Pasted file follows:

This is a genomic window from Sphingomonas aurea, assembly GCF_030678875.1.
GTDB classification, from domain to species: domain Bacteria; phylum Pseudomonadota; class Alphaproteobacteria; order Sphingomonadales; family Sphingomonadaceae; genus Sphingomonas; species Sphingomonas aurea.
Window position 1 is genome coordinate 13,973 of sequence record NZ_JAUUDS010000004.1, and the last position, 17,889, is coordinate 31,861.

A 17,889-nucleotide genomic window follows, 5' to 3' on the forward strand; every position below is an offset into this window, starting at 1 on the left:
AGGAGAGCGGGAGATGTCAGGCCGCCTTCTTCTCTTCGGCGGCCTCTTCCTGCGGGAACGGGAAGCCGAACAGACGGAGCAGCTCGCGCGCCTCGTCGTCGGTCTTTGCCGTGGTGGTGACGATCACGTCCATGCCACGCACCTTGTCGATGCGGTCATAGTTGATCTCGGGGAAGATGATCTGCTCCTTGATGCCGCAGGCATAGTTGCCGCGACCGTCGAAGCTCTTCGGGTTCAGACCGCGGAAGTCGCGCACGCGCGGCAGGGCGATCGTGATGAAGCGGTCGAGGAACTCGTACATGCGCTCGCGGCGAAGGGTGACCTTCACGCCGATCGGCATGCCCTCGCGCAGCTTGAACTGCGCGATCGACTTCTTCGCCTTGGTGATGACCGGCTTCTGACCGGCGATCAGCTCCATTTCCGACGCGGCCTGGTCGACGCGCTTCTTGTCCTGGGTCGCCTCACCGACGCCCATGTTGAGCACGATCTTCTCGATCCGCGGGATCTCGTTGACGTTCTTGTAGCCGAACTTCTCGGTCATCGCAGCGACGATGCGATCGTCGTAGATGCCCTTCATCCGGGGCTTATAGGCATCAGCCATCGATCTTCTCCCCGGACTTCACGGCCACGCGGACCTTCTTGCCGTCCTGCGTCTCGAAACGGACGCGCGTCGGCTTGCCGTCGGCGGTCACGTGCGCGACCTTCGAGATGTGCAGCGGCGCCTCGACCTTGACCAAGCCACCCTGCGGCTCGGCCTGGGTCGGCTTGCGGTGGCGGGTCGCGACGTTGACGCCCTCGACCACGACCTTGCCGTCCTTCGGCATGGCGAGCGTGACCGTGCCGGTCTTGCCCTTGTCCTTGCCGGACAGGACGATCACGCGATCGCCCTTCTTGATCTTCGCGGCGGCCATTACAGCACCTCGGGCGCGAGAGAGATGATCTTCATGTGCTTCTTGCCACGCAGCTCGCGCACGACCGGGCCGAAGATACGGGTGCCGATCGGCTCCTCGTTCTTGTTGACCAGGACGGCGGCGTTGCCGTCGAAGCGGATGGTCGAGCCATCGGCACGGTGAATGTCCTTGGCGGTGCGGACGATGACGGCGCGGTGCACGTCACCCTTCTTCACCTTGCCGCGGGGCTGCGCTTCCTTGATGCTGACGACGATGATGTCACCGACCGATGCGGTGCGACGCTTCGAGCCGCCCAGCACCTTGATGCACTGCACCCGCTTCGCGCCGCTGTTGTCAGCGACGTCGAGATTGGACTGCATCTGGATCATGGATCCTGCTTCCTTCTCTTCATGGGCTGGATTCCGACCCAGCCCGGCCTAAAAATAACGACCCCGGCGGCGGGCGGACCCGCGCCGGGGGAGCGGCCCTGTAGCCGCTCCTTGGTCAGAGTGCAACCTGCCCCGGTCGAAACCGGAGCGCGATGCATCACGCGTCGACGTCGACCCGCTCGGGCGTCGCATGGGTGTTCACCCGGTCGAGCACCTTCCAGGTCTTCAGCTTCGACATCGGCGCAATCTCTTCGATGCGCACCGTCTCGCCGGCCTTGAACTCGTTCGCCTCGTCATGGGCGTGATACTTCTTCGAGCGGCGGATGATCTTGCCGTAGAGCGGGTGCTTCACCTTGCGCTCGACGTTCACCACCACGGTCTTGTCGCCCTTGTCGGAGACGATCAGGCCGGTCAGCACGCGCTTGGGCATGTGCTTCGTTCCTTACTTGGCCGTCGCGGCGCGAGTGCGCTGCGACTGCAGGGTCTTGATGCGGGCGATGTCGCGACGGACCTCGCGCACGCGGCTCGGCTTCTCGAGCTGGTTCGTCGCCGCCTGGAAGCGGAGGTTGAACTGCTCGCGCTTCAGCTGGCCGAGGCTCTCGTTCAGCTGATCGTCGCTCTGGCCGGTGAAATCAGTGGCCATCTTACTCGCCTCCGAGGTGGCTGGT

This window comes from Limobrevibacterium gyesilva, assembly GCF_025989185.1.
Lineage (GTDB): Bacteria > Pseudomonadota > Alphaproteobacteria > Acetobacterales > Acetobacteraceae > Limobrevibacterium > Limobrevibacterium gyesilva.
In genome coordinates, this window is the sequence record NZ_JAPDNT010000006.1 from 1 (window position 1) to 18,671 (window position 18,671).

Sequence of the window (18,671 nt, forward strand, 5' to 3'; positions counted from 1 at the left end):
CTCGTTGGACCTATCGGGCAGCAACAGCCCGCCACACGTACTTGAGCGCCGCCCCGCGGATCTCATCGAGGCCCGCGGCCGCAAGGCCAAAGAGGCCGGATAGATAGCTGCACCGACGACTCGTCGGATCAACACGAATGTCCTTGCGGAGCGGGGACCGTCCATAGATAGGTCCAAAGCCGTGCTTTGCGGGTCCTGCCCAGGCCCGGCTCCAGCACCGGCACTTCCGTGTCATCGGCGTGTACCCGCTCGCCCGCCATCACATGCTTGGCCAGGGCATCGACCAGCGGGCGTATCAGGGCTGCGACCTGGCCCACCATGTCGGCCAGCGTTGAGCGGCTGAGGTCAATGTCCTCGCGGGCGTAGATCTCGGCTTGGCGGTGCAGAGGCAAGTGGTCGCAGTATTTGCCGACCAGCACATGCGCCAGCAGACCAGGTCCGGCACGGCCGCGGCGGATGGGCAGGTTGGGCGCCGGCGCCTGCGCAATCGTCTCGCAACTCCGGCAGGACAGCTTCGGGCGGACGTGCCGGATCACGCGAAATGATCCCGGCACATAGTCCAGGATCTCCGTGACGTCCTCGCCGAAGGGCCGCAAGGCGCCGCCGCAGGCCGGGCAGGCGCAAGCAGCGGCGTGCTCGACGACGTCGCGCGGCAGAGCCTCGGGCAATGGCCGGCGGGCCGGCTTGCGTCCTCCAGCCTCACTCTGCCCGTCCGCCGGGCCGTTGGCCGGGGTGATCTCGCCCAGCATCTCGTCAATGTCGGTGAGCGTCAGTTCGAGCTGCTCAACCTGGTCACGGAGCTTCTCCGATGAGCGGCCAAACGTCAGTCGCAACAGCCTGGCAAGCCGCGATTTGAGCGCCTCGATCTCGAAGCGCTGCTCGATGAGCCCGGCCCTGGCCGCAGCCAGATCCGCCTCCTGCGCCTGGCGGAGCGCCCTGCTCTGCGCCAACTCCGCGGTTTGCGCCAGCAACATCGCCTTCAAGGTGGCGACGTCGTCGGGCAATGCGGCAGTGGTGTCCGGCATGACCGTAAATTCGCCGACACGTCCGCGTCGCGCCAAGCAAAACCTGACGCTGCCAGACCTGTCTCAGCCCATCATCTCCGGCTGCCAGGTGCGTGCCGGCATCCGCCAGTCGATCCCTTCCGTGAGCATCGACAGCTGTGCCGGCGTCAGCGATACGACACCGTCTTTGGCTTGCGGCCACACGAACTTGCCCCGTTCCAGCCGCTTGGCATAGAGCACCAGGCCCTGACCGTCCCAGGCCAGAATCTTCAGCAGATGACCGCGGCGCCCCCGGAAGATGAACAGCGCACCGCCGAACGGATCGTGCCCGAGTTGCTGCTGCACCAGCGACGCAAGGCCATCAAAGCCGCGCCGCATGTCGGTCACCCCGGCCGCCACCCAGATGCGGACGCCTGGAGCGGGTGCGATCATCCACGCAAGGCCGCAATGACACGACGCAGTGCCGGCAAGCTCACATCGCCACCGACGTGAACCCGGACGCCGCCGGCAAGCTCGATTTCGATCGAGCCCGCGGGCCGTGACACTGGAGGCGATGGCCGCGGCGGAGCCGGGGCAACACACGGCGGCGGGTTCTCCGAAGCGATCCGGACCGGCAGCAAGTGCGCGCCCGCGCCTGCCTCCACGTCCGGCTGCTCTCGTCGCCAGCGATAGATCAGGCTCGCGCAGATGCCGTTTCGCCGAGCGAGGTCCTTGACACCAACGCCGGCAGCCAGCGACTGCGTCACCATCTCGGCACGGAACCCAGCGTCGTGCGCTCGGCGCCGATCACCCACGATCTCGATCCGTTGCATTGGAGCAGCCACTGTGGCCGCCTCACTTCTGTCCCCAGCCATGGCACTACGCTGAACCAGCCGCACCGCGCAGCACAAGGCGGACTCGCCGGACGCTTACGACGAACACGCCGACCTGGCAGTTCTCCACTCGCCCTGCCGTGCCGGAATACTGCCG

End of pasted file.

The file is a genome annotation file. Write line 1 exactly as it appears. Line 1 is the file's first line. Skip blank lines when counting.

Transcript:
This is a genomic window from Sphingomonas aurea, assembly GCF_030678875.1.